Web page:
FORT MYERS BEACH, FL — When Hurricane Charley hit Fort Myers Beach in August 2004, four buildings at Tom Kolar’s Lighthouse Resort Inn and Suites, which sits 200 feet from the beach at San Carlos Bay, remained dry, undamaged, and full of customers. Other hotels and motels on the island were damaged or flooded, and closed.
In the past, the Lighthouse Resort would have been closed too. In two decades there have been seven hurricane events causing flood and wind-related damage to the Resort, leaving the third-generation owner to deal with nearly $l00,000 in repair costs per event. When “Charley” hit, the four undamaged buildings remained high and dry, having been elevated as part of a joint State, Federal, and local mitigation project. In approximately one year they have saved nearly $200,000 in repair costs alone, almost 50% of their investment.
“Everybody else was out of business but he (Kolar) was renting rooms,” said Bob Rockwell, the local contractor who worked on the recent mitigation project. He had worked on many of the previous repairs, and spurred the project after he spotted a television program in 2001, about the Federal Emergency Management Agency (FEMA) Flood Mitigation Assistance (FMA) program.
The FMA program was created as part of the National Flood Insurance Reform Act (NFIRA) of 1994 (42 U.S.C. 4101) with the goal of reducing or eliminating claims under the National Flood Insurance Program (NFIP). FMA provides funding to assist states and communities in implementing measures to reduce or eliminate the long-term risk of flood damage to buildings, manufactured homes, and other structures insurable under the National Flood Insurance Program (NFIP).
Working with Ft. Myers Beach Deputy Town Manager, John Gucciardo, Kolar and Rockwell got the ball rolling and gained the necessary approvals for the jointly funded mitigation project to elevate six of the Resort’s buildings. Hoping to prevent future repetitive losses and the subsequent effects not only for the owner but also on the community, work was begun in March of 2003, and two more buildings are scheduled to be elevated by year’s end. The project’s aim is to elevate the six repetitive loss structures two ft. above the 100-year floodplain (“A” zone 12ft. National Geodetic Vertical Datum (NGVD) to 14 ft. NGVD. The owner far exceeded the requirement and elevated the building to elevation 18.7 and 19.1 ft NGVD.
If there was a “silver lining” in the clouds of hurricanes Charley and Frances, it is that they have now demonstrated the value of the Lighthouse Resort Inn and Suites mitigation project. For the owner, the repetitive losses, ever-higher repair costs, and lost income will be avoided. Employees will avoid the anxiety of losing their income due to time lost for lengthy repairs. The town and state will recognize tax benefits from the increased value and extended life of the mitigated property. For the National Flood Insurance Program, it means reduced or eliminated repetitive payments for damage claims.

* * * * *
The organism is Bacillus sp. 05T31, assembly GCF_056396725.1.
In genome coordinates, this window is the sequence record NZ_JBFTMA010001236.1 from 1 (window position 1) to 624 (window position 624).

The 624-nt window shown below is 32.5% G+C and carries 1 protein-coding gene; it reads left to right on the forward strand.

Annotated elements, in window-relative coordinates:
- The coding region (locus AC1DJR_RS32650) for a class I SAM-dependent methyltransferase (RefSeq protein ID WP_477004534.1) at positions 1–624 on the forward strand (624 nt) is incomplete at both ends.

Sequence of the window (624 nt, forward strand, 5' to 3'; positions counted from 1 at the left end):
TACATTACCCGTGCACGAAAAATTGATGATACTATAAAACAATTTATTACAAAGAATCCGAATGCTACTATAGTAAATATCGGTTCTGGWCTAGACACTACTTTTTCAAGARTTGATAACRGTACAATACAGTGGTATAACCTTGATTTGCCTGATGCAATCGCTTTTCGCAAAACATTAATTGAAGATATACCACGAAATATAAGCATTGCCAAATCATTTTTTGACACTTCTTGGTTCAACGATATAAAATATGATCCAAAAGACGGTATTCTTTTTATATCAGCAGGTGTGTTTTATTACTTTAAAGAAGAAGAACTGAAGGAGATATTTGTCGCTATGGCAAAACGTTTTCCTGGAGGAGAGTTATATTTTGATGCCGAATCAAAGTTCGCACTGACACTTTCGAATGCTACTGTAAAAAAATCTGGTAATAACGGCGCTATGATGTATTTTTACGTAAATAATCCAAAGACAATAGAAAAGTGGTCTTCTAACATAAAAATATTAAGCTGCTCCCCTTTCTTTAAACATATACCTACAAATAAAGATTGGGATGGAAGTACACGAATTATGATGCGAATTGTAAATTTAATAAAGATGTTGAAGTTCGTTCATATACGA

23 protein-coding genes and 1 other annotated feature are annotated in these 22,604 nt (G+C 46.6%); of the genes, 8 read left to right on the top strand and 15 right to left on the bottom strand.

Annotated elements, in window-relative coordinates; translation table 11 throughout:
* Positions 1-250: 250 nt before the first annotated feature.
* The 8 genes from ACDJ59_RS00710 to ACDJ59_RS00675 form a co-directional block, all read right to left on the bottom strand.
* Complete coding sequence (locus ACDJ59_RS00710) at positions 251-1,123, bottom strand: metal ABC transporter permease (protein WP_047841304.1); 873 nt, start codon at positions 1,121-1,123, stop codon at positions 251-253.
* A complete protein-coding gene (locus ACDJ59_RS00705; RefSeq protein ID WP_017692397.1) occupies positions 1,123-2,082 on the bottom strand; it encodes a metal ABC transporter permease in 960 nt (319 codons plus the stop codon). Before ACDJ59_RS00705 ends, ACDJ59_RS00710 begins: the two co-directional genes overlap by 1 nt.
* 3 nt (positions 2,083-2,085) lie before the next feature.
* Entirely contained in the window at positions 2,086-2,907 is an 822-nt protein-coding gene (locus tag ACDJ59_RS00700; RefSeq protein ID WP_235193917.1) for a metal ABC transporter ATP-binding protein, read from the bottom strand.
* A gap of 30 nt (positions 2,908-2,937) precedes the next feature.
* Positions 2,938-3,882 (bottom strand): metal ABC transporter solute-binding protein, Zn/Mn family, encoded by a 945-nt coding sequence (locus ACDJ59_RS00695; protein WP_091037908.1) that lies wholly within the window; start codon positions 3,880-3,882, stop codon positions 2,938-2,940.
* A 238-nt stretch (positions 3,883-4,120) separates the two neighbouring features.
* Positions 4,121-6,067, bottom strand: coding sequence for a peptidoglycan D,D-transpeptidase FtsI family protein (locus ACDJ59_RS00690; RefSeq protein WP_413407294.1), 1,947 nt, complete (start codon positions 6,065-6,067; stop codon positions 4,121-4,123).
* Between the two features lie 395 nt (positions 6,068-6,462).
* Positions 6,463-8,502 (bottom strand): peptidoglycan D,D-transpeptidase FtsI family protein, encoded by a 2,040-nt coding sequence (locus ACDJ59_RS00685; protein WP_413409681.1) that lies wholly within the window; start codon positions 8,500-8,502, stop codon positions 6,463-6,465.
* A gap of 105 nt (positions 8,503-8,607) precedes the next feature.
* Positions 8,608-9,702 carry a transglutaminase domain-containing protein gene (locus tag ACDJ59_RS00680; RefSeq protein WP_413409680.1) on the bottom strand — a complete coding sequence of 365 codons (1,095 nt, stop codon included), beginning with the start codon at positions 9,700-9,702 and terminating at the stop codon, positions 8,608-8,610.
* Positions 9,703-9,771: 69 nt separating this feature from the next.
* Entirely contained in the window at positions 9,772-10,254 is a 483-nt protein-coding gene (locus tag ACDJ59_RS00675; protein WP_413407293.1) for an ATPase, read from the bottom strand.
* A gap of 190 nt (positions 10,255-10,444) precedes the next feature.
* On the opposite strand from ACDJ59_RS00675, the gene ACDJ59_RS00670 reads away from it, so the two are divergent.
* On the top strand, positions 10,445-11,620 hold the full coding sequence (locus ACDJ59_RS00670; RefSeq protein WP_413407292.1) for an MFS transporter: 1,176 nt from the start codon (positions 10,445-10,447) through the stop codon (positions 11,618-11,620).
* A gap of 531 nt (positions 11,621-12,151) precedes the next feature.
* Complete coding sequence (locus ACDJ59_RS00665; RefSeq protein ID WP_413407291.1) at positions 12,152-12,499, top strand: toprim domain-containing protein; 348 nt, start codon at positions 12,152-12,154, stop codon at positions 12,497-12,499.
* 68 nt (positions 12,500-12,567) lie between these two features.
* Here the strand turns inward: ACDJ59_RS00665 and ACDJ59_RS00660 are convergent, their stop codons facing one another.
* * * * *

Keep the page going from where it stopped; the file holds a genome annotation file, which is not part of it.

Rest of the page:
“Adjacent property owners benefit,” said Gucciardo, “because the project is located in a Community Redevelopment Area and the additional tax revenue must be invested back into the local area.” According to Gucciardo, the town is even seeing benefits such as no expenditure for debris removal, a staggering post-hurricane task for the area. “Other properties did not fare as well (as the Resort),” he stated, “and we expect to be dealing with debris removal for weeks to come.”
City and county officials interested in learning more about the Flood Mitigation Assistance Program, may go online at http://www.fema.gov/fima/mitgrant.shtm.
Information and examples of Best Practices and Case Studies are available from FEMA at http://www.fema.gov/fima/bp.shtm.
You can download a copy of Florida’s “Handbook for Hazard Mitigation Projects” from http://www.floridadisaster.org/BRM by clicking “BRM Publications” under “Resources” in the sidebar.
As a result of undertaking the joint investment in the mitigation, the Lighthouse Resort is “open for business,” a welcome oasis in the midst of so much destruction. “Mr. Kolar is very pleased, very happy, especially after the hurricane--and I’m thrilled,” Rockwell stated.